I find the lack of support for mobile data disappointing. It would have been great to see an option for built-in EV-DO, UMTS/HSDPA or even EDGE modems. Other manufacturers are already building in cellular radios to their laptops, but they’re typically locked to a single provider (T-Mobile even plans to sell HSDPA-enabled laptops in Germany). Building a modular unit with plug-and-play support for various cellular modems — allowing customers to choose a provider and not be locked in to a particular one because of the type of laptop they bought. Such an option would befit Apple’s user experience focus, as well as the leading-edge MacBook Pro.
That was really just a pipe dream, though, and to see it happen would have been quite a surprise. But perhaps even more disappointing is the laptop’s lack of a PC Card slot, Apple instead choosing to implement the next-generation ExpressCard/34. Yes, ExpressCard is newer and better than PC Card — so new, in fact, that I’m having a hard time finding any actual ExpressCard peripherals yet, never mind cellular data cards. So by choosing it instead of or in addition to PC Card, Apple’s relegated users to some strange sort of bleeding-edge obsolesence. If you want high-speed data, you’re stuck with tethering to a phone.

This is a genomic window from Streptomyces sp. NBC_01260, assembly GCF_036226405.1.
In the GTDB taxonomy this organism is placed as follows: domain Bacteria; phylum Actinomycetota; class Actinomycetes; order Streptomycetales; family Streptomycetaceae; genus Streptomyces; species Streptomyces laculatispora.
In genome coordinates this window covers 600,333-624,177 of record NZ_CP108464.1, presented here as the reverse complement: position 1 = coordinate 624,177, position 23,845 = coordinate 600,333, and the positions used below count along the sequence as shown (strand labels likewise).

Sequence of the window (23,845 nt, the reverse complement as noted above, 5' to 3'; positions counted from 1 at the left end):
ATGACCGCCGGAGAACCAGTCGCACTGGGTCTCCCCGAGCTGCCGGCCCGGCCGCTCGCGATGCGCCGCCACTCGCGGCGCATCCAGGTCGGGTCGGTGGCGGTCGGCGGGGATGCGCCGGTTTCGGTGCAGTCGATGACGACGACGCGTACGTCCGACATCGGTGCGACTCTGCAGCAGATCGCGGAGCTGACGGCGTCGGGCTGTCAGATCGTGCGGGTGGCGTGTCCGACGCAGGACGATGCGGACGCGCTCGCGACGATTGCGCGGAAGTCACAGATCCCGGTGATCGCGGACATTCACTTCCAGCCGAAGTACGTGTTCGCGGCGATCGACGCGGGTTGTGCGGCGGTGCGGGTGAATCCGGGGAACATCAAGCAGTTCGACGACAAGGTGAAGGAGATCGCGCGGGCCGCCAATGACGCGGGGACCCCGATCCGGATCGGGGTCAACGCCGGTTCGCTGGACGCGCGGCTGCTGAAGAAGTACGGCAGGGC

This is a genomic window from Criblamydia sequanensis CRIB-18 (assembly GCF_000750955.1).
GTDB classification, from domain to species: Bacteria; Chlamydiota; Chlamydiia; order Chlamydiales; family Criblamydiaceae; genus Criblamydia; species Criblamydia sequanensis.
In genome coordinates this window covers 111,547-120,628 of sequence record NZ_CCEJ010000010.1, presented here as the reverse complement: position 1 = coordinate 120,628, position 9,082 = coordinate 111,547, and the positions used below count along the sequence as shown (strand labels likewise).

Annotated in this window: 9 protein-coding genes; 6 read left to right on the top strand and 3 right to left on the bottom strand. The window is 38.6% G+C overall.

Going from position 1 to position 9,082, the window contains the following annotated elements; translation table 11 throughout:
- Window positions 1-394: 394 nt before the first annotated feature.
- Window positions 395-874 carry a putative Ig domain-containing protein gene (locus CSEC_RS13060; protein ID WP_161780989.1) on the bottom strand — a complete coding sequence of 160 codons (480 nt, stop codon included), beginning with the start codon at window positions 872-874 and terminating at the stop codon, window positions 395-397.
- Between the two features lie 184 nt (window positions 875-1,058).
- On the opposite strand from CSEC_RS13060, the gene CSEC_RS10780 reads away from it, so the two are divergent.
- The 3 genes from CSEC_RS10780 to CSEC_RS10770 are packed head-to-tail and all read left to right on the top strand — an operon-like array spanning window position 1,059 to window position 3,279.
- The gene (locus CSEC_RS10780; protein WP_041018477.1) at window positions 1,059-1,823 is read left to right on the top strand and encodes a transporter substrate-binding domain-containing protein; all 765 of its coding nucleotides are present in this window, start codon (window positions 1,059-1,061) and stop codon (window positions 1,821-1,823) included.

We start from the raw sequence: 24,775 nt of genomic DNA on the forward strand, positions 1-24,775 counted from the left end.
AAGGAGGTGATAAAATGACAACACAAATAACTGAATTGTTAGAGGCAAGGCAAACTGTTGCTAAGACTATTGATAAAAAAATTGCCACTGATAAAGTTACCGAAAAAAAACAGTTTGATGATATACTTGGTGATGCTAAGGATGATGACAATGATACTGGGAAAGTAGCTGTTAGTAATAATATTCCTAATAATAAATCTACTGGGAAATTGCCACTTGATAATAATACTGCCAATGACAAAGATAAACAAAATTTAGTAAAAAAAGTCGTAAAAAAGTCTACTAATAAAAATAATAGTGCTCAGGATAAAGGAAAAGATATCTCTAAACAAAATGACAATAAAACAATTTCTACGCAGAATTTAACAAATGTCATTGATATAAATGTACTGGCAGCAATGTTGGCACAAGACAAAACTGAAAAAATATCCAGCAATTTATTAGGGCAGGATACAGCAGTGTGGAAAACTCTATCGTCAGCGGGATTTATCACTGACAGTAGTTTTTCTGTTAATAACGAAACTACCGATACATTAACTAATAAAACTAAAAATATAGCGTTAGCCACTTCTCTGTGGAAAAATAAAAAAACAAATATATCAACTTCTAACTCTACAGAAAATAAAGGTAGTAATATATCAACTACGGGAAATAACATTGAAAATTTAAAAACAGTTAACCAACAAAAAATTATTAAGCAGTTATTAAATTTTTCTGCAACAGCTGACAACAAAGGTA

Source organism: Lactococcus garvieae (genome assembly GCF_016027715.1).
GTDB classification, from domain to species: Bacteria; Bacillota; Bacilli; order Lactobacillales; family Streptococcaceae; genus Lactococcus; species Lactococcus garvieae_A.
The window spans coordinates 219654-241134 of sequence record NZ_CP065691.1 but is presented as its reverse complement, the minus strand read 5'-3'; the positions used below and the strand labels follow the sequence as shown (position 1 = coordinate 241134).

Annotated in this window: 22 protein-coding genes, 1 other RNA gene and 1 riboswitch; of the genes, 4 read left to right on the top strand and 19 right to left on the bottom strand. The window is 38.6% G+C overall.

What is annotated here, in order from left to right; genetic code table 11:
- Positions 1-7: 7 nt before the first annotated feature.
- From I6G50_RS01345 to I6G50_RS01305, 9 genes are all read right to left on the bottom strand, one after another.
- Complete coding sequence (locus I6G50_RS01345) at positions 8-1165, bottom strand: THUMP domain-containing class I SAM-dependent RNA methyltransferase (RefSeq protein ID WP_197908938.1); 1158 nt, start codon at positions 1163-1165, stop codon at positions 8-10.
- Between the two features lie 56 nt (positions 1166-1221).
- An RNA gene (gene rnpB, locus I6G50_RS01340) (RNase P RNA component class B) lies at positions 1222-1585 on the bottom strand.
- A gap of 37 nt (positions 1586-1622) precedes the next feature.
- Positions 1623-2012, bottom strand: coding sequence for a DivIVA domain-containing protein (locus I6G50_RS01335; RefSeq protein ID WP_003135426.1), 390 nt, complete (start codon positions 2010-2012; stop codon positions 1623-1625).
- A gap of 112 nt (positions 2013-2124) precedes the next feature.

There’s really a gap here that Apple could fill and become a much-needed leader for cellular data. iSync shows just how easy syncing a computer and a mobile phone can be, while Apple’s been a strong supporter of Bluetooth, both in terms of including it in hardware, but also in actually making it easy to use. High-speed mobile data is still waiting for something to push it over the edge, and Apple could be the company to do it. But not this time around.
The lack of a PC Card slot was my major complaint about my 12″ PowerBook, because I’d love to get an EV-DO or HSDPA modem. Figuring out that the MacBook Pro won’t do anything to improve that situation has soured me on it. For now, anyway…